Tag Archives: bioethics

Can an unborn child feel pain?

April 21, 2011


During an in-womb procedure to correct spina bifida on a 21-week-old fetus, the baby's hand grips the finger of Dr. Joseph Bruner in an operating room at Vanderbilt University Medical Center in Nashville, Tenn., Aug. 19, 1999. (CNS photo by Michael Clancy)

Minnesota legislators are considering a proposal that would prohibit most abortions after 20 weeks gestation because of scientific evidence that an unborn child feels pain by this age. The proposal follows from a state law passed in 2005 requiring abortion providers and referring physicians to inform a woman that pain-reducing medication is available for her unborn baby prior to an abortion.

In addition to their legal applications, these laws also serve an educational purpose. They help people to understand that children in the womb — even only halfway through a pregnancy — are real human beings. They are growing rapidly, and they perceive pain. Subjecting them to abortion makes a procedure that is already inhumane seem all the more horrific.

Not everyone, however, agrees with the science the laws are based on. A quick review of the scientific literature on the topic reveals a lack of consensus among doctors and researchers about the age at which a fetus begins to feel pain. A 2005 article, for example, in the Journal of the American Medical Association concluded that “evidence regarding the capacity for fetal pain is limited but indicates that fetal perception of pain is unlikely before the third trimester.”

One of the arguments is that the nervous system of a fetus isn’t developed enough to feel pain the way you and I do — that at 20 weeks, pain signals don’t reach the cerebral cortex where pain is perceived.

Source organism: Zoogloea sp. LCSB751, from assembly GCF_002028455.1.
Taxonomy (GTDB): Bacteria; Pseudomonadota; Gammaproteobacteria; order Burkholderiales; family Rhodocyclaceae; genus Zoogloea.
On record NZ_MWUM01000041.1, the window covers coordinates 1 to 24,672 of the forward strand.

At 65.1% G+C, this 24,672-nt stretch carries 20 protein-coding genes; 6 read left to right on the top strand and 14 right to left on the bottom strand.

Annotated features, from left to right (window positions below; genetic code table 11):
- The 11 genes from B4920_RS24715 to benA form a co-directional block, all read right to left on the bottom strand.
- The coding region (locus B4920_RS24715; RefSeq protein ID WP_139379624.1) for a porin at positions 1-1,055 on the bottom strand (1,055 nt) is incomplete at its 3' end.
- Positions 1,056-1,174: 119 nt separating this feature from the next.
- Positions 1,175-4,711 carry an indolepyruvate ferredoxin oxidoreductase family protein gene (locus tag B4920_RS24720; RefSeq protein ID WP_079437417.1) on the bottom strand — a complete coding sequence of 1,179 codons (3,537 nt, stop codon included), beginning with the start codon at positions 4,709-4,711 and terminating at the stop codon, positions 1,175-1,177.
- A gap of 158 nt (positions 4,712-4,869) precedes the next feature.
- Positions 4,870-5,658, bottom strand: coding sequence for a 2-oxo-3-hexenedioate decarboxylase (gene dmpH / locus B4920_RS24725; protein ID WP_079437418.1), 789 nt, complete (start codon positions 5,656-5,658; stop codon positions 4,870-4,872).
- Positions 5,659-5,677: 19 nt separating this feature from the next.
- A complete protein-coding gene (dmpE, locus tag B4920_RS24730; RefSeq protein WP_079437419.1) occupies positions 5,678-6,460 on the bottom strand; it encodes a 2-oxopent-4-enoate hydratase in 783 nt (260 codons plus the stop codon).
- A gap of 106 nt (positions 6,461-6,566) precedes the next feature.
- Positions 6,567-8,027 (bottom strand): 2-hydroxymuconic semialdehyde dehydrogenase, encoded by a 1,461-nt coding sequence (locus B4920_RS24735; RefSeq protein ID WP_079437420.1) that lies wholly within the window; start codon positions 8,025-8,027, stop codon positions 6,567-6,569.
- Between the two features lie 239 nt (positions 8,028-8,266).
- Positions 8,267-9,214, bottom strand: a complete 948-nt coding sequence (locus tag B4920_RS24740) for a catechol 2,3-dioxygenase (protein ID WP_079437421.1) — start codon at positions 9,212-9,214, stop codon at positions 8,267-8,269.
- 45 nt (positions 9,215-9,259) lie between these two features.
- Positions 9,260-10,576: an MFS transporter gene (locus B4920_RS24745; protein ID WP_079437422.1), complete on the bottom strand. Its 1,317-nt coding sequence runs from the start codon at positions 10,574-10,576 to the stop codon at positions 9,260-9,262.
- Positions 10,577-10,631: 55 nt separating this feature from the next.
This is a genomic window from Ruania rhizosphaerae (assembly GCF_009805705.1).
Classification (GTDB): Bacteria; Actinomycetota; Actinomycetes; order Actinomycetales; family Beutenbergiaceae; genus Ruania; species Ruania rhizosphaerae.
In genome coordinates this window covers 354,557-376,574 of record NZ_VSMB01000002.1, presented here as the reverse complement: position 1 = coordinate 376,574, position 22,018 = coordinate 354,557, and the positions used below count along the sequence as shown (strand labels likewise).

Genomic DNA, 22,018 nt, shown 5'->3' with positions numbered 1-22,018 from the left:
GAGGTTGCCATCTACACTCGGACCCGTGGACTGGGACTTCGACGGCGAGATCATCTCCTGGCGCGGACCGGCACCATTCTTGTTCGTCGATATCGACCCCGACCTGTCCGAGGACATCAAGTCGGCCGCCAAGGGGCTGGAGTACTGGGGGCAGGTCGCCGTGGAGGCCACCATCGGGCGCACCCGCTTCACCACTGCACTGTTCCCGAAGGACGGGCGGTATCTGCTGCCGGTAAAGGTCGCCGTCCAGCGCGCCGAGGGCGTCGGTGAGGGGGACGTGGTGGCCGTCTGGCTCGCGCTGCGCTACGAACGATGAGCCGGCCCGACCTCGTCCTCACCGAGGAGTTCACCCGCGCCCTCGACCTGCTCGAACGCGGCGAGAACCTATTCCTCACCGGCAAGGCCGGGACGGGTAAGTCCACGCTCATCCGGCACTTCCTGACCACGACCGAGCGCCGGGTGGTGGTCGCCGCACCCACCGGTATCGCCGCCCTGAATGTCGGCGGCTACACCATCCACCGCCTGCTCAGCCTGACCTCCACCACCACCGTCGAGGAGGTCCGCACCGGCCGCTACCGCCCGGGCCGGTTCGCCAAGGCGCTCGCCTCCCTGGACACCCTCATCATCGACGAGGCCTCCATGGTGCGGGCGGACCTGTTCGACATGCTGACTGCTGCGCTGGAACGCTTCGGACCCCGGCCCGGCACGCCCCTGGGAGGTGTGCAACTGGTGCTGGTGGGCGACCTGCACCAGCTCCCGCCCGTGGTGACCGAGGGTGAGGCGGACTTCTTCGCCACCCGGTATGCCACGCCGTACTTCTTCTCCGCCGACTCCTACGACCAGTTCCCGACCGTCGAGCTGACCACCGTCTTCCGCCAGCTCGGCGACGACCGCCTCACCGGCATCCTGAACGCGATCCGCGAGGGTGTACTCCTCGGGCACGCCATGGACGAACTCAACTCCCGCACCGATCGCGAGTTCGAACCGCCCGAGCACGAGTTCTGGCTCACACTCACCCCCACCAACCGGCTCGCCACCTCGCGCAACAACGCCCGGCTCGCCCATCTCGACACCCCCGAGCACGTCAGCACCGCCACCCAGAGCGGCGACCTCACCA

But more has been studied and written since that article was published. I remember a long story from 2008 in The New York Times Magazine that cited the views of a number of doctors and researchers who disputed the idea that unborn children don’t feel pain.

Dr. Kanwaljeet Anand, a fetal pain researcher now working at the University of Tennessee, noted in the article that a structure called the fetal subplate zone of the brain is functioning by 17 weeks and is capable of processing pain signals.

The article also cited research conducted by Nicholas Fisk, a fetal medicine specialist and director of the University of Queensland Center for Clinical Research in Australia.

He had conducted research that, he said, shows fetuses as young as 18 weeks respond to invasive procedures with an increase in stress hormones and by forcing more blood to the brain to protect it from a perceived threat.

The magazine article explains:

“Fisk says he believes that his findings provide suggestive evidence of fetal pain — perhaps the best evidence we’ll get. Pain, he notes, is a subjective phenomenon; in adults and older children, doctors measure it by asking patients to describe what they feel. (‘On a scale of 0 to 10, how would you rate your current level of pain?’) To be certain that his fetal patients feel pain, Fisk says, ‘I would need one of them to come up to me at the age of 6 or 7 and say, “Excuse me, Doctor, that bloody hurt, what you did to me!” ‘ In the absence of such first-person testimony, he concludes, it’s ‘better to err on the safe side’ and assume that the fetus can feel pain starting around 20 to 24 weeks.”

Father Tadeusz Pacholczyk, director of education at the National Catholic Bioethics Center in Philadelphia, wrote about several problematic elements of the JAMA article when it was published six years ago.

He also pointed out something very important that today’s doctors and scientists should remember: “If there is uncertainty about when the infant in utero can begin to feel pain, should we not err on the side of caution and presume that she is entitled to pain medication when being subjected to typically painful or noxious stimuli?”

Father Pacholczyk, who holds a doctorate in neuroscience from Yale University, added:

“Yet a deeper concern remains. By offering pain control during an abortion, we still would not succeed in redeeming or sanitizing the act itself. Pain-free killing is still killing. But at least by encouraging abortion doctors and their pregnant patients to consider the pain the infant may experience, they may be prompted to consider a deeper dimension of what they are doing. By challenging their highly suspect presumptions about fetal pain, they may ultimately be pushed to look not only at the discomfort implicit in the procedure, but to revisit the more basic question about the practice itself which brings the life of an innocent human being to an untimely and unjust end.”